One good test of a new work of architecture is the degree to which it improves its surroundings. By this measure, the Women in Military Service for America Memorial is a resounding success. Even though it is a bit too reticent, the memorial enhances an already splendid setting in a number of ways.
You approach via Memorial Drive, on that unforgettable visual axis between the Lincoln Memorial and Arlington National Cemetery, with the Greek columns of Arlington House on the green western hill. The new memorial — being dedicated today — is at the base of the hill.
From a distance you would hardly know it is there, for the memorial has been subtly built in front of, on top of and behind an existing structure — the elegant semicircular stone retaining wall that for more than six decades has marked the ceremonial entrance to the cemetery. At dusk there is now a soft glow atop the wall, from the electric light coming through the memorial's canted glass roof.
Up close, you notice the transformation right away. In front of the wall is a handsome stone-paved plaza with a dark circular pool in the center. The wall itself, left untended for decades, once again shines crisply under the autumn sun. Four of its 11 blind niches have been opened up for stairwells leading to the roof. There, you'll find a newly paved walkway and angled glass “tablets,” many engraved with sayings about women's experiences in the military. Behind the wall a new building has been dug into the hillside, housing pertinent displays, a hall of honor, a small auditorium, a shop and a computerized service registry.
Designed by the New York wife-and-husband architectural team of Marion Weiss and Michael Manfredi, the memorial is insistently respectful of its honorary place, and therein lies its greatest strength. We are correct to worry about building too many memorials in Washington, but this one looks right and feels right in this particular spot because it is part of a larger whole. The symbolism of the nation's most sacred military resting place contributes to the resonance of the new memorial, and vice versa.
Of course, a bad design or even a somewhat less sensitive one would have upset this balance. Weiss and Manfredi “read” the site perfectly. Their interventions, though quite extensive, are understated and ingenious. Likewise, the precision of their low-key, minimalist detailing — the metal fixtures holding up the glass “tablets” are engineered as if for a sailing ship or supersonic aircraft — are an ideal complement to the dry classicism of the original wall.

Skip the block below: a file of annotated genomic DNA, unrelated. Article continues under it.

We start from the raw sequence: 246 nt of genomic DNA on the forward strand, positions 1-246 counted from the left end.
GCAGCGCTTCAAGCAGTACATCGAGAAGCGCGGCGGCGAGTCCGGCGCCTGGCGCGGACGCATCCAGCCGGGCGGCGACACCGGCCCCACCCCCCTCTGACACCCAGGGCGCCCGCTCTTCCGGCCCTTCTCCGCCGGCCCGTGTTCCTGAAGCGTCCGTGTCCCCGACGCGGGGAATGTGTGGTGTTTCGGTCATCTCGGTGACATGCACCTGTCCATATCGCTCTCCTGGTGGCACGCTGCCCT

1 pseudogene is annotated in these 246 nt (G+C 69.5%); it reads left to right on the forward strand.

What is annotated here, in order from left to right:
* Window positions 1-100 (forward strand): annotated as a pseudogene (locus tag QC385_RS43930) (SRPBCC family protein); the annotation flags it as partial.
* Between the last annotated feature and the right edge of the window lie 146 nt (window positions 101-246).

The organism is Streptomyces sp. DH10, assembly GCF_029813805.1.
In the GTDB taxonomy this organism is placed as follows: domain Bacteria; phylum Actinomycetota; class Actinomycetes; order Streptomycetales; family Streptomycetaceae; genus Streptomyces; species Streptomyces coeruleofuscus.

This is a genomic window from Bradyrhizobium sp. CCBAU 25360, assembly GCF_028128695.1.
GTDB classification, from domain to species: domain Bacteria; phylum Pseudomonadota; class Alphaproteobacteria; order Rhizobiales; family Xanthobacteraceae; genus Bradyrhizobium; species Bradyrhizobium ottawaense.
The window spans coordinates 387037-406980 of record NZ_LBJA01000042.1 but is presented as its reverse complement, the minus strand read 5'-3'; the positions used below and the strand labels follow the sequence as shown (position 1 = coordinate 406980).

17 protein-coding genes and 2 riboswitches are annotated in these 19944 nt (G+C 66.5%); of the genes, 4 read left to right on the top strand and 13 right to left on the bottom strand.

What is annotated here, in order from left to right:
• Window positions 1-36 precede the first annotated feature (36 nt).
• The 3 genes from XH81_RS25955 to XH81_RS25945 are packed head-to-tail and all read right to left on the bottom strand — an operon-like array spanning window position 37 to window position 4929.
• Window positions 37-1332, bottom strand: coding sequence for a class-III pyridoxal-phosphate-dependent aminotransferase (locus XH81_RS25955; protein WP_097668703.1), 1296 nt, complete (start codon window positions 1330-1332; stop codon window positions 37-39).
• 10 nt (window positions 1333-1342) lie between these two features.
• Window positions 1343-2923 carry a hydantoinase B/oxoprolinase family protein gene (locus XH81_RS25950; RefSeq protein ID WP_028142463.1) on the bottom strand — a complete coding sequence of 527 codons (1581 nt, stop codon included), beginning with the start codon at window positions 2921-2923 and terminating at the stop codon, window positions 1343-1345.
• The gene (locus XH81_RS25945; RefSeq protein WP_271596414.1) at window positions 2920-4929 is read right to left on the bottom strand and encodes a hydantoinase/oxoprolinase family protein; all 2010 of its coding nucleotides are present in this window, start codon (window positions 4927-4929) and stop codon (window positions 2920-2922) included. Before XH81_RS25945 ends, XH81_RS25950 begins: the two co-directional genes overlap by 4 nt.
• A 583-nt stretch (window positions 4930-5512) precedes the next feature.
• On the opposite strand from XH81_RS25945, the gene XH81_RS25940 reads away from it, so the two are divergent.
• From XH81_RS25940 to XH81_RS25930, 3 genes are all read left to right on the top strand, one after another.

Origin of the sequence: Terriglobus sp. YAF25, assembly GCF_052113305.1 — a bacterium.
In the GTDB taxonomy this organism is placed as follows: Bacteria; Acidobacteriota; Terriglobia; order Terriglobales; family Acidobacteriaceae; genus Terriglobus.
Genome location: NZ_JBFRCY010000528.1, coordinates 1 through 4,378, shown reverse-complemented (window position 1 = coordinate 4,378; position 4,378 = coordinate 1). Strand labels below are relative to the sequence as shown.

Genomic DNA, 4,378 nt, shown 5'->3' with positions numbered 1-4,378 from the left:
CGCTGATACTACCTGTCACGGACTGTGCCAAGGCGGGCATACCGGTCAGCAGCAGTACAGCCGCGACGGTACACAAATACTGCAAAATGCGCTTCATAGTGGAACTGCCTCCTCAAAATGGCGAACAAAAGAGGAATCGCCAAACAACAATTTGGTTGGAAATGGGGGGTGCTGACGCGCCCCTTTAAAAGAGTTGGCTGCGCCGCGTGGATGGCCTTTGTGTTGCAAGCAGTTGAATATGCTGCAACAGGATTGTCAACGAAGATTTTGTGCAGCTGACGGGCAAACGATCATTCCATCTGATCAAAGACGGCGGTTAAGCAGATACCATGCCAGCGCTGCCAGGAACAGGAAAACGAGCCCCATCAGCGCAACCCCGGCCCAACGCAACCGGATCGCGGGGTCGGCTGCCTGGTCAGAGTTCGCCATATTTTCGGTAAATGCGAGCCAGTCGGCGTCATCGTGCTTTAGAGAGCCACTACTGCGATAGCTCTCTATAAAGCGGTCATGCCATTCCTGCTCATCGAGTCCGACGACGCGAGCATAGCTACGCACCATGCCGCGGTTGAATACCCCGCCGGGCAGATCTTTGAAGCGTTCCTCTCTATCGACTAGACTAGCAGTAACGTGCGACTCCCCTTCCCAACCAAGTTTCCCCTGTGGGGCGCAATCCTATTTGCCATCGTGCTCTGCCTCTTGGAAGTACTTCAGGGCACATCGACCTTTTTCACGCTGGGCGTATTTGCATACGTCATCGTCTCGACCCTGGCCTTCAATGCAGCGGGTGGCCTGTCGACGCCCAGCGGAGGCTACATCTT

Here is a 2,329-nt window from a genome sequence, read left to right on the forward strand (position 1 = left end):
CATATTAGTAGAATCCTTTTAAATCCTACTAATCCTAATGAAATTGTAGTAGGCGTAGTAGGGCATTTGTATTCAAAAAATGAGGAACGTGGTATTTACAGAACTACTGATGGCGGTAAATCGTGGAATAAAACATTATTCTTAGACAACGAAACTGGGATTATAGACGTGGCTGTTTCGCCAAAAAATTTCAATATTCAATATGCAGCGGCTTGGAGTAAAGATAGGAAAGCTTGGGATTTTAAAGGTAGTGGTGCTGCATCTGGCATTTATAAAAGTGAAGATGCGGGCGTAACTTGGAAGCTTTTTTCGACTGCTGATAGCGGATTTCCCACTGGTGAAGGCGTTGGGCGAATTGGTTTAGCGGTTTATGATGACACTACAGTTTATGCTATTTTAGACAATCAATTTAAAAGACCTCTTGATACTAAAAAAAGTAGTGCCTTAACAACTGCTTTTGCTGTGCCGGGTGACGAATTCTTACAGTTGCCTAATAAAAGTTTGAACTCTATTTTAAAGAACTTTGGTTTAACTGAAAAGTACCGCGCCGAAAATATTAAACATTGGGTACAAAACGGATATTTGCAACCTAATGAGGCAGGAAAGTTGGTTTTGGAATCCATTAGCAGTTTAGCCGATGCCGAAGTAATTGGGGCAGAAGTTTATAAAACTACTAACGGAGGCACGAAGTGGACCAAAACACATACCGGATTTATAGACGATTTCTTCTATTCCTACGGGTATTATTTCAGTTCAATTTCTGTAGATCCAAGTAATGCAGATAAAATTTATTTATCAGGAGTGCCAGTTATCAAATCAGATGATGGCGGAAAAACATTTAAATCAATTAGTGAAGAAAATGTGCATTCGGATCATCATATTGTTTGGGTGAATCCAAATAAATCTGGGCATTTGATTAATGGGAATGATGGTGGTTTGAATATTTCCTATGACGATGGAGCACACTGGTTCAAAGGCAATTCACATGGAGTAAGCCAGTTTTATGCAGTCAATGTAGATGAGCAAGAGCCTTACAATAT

There are, however, two major flaws. One is the very idea of combining memorials with museums — or interpretative centers or recruiting stations or whatever you want to call the spaces attached to this memorial and several others recently built or proposed. The circumstantial facts that this particular “museum” is hidden behind an existing wall, and is nicely designed, do not change the logic: Memorials are not exhibition halls. The functions and spatial needs of the two are very different.
A good rule of thumb might be that if you have to spend a lot of time and space to explain why a memorial exists, then perhaps you ought to think about building something else. In this case, there was no overwhelming need to explain the memorial: Female vets deserve a special place in Arlington Cemetery, but most of the other stuff — gallery, auditorium and so on — is extraneous.
The only big fault in the design — the lack of a distinctive imprint from afar — is not the architects' fault. In their 1989 competition-winning design, the pair proposed a series of tall, thin glass pyramids atop the wall; these, too, would have brought natural light by day into the exhibition halls below, and at night would have sparkled like distant candles on the dark hill. This poetic touch, however, was excised by the bureaucracy; it was felt, some said, that the “candles” would have detracted from the solemnity of the cemetery. One could argue the opposite but, in any case, we'll never know.